The duo have previously been best known for their work on comedies such as Eastbound and Down, The Pineapple Express and the dreadful Your Highness. However, with Green recently moving into more dramatic territory with Red Oaks and McBride featuring prominently in the upcoming Alien: Covenant, it looks like the pair are really looking to explore new ground with their sequel to the horror classic.

And, as if he anticipated the raised eyebrows at the appointment of Green and McBride, franchise creator John Carpenter has also spoken out as producer, stating McBride's story is much closer to the tone of the original movie with no sequel campiness in sight.

We will have to wait until Halloween next year to see how this one turns out.

What do you think of the Green and McBride being hired? Would you rather a sequel or a remake?

Friday, 10 February 2017

Friday the 13th reboot is dead

News has emerged that Paramount pictures have managed to do what dozens of teenagers couldn't, they've killed Jason Voorhees! The upcoming reboot was due to begin principal photography in the next couple of weeks but has now been axed (pun intended). There is speculation that a poor opening for the "Rings" movie could be responsible for the move but no official explanation.

You could argue, and I would, that 11 sequels is probably enough for one franchise (the most recent reboot being less than 10 years ago) and the iconic character doesn't need any more outings, freeing up resources for original horror ideas. Then again, Jason Voorhees will never die!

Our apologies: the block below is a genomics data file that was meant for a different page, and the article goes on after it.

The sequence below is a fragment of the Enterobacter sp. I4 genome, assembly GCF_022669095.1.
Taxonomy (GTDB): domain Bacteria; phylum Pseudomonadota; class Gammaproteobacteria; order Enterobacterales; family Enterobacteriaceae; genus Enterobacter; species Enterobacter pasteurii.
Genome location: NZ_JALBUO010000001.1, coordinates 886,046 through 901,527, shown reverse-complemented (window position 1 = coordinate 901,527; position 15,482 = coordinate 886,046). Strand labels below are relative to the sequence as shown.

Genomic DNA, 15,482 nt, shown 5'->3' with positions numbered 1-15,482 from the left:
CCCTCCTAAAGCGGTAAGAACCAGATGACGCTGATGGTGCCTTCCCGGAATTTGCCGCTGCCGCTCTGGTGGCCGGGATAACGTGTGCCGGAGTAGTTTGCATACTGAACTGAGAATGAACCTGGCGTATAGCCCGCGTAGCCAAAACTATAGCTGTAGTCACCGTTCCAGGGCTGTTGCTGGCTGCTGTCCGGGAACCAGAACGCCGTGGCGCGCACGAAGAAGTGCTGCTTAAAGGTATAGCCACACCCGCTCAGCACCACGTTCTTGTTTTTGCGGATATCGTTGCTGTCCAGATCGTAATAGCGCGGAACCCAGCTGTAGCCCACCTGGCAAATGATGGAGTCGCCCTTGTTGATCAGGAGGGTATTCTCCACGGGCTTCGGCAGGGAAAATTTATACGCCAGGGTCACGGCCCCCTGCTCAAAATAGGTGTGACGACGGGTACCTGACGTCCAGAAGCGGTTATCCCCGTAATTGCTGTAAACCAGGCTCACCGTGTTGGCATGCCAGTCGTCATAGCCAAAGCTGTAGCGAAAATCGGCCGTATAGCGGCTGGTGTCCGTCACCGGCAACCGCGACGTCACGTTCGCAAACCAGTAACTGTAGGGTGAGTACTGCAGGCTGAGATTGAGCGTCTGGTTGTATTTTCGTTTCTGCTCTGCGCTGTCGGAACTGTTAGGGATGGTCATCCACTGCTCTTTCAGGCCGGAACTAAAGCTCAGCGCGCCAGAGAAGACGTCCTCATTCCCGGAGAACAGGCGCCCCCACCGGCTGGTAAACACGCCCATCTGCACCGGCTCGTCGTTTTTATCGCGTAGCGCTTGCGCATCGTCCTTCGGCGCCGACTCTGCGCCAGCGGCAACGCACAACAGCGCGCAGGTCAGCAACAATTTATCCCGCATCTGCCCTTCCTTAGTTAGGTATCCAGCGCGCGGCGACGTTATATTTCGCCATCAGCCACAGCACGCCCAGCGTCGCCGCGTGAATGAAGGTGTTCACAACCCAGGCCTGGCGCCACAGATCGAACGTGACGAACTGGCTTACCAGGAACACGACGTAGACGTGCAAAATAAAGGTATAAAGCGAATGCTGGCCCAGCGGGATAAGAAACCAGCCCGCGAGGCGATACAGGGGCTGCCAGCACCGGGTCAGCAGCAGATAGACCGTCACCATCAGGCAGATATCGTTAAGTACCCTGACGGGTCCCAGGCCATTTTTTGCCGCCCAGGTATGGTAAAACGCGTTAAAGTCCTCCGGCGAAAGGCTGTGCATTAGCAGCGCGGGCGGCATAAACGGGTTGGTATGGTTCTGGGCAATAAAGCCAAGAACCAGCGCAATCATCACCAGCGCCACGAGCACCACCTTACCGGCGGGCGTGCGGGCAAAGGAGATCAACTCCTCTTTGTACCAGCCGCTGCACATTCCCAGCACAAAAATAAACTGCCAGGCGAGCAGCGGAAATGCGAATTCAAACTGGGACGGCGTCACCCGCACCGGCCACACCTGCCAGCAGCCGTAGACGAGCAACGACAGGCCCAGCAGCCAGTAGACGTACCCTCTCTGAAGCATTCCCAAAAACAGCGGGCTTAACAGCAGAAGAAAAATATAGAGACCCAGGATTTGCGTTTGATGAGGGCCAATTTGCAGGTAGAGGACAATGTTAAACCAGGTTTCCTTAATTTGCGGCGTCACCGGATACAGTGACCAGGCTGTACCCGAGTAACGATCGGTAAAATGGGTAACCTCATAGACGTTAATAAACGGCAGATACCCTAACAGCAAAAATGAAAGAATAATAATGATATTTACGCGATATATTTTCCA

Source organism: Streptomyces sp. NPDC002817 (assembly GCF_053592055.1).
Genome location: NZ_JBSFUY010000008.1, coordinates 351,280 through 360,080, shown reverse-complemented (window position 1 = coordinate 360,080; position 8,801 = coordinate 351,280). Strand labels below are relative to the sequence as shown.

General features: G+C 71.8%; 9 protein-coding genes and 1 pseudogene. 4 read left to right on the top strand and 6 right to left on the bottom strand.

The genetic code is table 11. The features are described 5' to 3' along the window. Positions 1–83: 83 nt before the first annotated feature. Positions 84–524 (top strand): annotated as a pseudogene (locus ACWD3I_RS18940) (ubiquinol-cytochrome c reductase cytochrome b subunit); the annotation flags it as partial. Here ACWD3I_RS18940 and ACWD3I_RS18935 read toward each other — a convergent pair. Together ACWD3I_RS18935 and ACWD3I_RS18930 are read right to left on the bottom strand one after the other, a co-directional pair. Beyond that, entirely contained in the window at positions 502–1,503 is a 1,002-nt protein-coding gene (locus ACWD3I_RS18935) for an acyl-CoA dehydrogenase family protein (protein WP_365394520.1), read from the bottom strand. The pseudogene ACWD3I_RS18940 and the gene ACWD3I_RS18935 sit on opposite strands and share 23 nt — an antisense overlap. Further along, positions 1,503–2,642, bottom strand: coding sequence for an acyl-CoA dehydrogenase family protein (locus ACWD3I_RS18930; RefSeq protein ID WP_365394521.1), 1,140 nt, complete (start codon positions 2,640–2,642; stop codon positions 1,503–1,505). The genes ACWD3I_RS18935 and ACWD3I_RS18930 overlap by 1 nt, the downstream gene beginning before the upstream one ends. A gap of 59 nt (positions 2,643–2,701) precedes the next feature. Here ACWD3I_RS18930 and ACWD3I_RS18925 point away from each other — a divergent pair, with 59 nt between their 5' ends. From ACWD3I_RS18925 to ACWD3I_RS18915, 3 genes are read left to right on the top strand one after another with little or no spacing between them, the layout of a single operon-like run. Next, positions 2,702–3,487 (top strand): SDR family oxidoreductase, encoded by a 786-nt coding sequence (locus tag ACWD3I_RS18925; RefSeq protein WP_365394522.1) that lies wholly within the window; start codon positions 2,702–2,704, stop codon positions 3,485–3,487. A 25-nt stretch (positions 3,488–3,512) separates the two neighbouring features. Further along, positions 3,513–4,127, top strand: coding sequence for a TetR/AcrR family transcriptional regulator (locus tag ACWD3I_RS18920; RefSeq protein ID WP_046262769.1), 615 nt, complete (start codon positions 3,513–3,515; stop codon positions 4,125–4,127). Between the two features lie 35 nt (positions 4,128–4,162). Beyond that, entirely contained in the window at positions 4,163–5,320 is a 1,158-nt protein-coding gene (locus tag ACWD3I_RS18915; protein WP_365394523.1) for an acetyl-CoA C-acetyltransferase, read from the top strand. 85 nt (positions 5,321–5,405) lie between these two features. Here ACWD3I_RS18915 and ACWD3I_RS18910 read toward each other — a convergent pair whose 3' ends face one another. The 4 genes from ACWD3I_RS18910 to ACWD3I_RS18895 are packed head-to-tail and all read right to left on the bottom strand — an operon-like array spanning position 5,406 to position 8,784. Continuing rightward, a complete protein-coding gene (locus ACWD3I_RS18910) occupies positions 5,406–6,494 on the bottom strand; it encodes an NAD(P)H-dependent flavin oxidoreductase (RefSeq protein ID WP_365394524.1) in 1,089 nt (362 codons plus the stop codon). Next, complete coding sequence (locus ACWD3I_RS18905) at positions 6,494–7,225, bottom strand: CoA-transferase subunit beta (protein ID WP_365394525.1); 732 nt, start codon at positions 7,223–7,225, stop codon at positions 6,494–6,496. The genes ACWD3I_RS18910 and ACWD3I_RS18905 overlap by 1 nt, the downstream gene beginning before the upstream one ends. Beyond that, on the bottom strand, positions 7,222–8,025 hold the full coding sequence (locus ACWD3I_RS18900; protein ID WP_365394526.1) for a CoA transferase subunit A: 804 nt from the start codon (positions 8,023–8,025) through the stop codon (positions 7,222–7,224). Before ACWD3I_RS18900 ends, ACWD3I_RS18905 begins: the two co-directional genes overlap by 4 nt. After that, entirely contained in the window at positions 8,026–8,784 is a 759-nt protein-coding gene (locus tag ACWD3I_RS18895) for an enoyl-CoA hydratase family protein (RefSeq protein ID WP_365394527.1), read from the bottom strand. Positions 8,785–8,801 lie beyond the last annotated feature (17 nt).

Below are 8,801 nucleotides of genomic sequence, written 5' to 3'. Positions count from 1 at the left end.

What do you think of the decision? Did you want to see another reboot of the series?

Wednesday, 8 February 2017

Split (2017): Review

Split is a 2017 psychological horror film. Written and directed by M. Night Shyamalan (Signs, The Visit), the film stars James McAvoy (X-Men, Filth), Anya Taylor-Joy (The Witch) and Betty Buckley (Carrie). The film premiered at Fantastic Fest 2016.

The film follows Kevin Wendell Crumb (McAvoy), a sufferer of dissociative identity disorder and home to 23 distinct personalities. After kidnapping Casey (Taylor-Joy) and her 2 teenage friends, his personalities begin to shuffle whilst they are being held captive in his basement. His most dominant personality Barry (an effeminate fashion student) attends regular therapy sessions with Dr Fletcher (Buckley). However, as she suspects, other personalities are starting to take over “the light” including the surly Dennis, motherly Miss Patricia and childlike Hedwig. As Dr Fletcher struggles to pinpoint the shifting personalities, a 24th personality “The Beast” begins to form, placing the captive girls in terrible danger.